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Neo-Nazis and far-right agitators in Scotland are making excessive hate crime reports in an attempt to overwhelm the police system, according to the Observer.
A figure in England's white nationalist movement is encouraging followers to spam Police Scotland with anonymous online complaints using the encrypted messaging app Telegram.

A far-right group leader also promoted a "call to action" on Telegram, urging members to report perceived "anti-white" hate, including a statement on the police force's website about young men being most likely to commit hate crimes.

The first minister of Scotland has called for an end to these vexatious reports.

A hate crime reporting group on social media was offended by messages targeting a specific group and labeled it as racially motivated.

The group's administrator urged members to mass report tweets from the public, including a former local councillor, for allegedly singling out white men as evil.

The administrator's goal was to overwhelm the system and waste the time of those being reported.

This comes after Scotland's new hate crime legislation faced criticism from far-right actors.

A new law in the UK, effective from 1 April, makes it a criminal offense to communicate threatening or abusive material or behave in a way that a reasonable person would find offensive, with the intention of stirring up hatred based on protected characteristics.

These include age, disability, religion, sexual orientation, transgender identity, variations in sex characteristics, race, color, and nationality.

The Scottish government asserts that the law provides greater protection to victims while safeguarding free speech.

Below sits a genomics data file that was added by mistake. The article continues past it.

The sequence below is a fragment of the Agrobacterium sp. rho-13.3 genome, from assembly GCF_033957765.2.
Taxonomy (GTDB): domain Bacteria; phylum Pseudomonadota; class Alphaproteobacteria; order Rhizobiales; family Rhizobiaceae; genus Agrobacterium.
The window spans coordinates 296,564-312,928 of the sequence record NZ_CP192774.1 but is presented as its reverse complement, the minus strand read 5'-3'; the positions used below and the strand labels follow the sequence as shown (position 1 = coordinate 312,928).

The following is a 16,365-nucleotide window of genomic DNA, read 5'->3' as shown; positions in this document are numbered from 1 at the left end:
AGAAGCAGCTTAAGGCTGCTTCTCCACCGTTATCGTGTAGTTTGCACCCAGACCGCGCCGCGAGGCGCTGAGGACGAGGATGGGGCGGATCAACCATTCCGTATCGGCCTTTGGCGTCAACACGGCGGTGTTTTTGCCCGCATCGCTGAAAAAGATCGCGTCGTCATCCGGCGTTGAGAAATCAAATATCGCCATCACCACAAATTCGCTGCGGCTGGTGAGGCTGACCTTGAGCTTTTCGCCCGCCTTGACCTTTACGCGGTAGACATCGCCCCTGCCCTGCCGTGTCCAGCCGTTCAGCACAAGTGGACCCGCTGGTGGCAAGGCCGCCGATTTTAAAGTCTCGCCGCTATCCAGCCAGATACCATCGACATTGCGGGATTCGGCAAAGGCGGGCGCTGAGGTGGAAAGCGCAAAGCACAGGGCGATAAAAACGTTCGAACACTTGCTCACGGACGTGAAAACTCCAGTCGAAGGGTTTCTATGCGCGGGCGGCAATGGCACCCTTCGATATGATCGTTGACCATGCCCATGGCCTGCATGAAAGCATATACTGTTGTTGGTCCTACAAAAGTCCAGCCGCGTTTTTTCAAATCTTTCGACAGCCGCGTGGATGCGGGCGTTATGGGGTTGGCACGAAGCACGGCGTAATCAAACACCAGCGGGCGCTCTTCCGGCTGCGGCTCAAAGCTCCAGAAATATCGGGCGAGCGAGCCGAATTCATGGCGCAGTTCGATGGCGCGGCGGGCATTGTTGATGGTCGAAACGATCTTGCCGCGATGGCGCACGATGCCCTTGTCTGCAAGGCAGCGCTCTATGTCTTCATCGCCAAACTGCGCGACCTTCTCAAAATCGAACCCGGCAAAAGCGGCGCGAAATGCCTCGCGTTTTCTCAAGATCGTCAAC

However, the law has faced criticism for not including sex as a protected characteristic.

Ministers argue that a separate bill addressing misogyny is under development.

The Scottish government passed a new hate crime law, which critics argue will stifle free speech.

High-profile figures like JK Rowling, Joe Rogan, and Elon Musk have spoken out against the law.

Rowling challenged authorities to arrest her for misgendering someone online, but police said her tweets were not criminal.

In response, Rowling posted a statement expressing her concerns over women's rights.

Scotland's first minister, Humza Yousaf, defended the legislation, stating that false information about the law was being spread, and it does not criminalize derogatory comments based on protected characteristics.

A new hate crime law in Scotland has led to over 4,000 reports in its first three days, according to Police Scotland.

The law has a "high threshold for criminality" and is not intended to prevent people from expressing controversial views.

First Minister Nicola Sturgeon warned against making vexatious complaints and expressed concern over the number of reports, stating that they are wasting police resources and time.

Many reports were reportedly made against First Minister Sturgeon herself for comments she made four years ago about the lack of non-white people in top jobs in Scotland.

Police Scotland reported a significant increase in hate crime reports since the new law against hate speech came into effect.

The force has hired additional staff to handle the increased demand, but it has not affected frontline policing.

Imran Ahmed from the Center for Countering Digital Hate criticized the implementation of the law, stating that it was being misused by the same hate groups it was intended to target.

He argued that the Scottish government aimed to prosecute speech rather than holding social media platforms accountable for the proliferation of hate speech and their profit from it.

The Association of Scottish Police Superintendents (ASPS) expressed concern before a new law was enacted, predicting it would negatively impact police resources.

In a letter to Holyrood's justice committee, ASPS President Ch Supt Rob Hay voiced worry that the law could be misused by an "activist fringe" from various political spectrums, potentially diverting police attention from more serious crimes.
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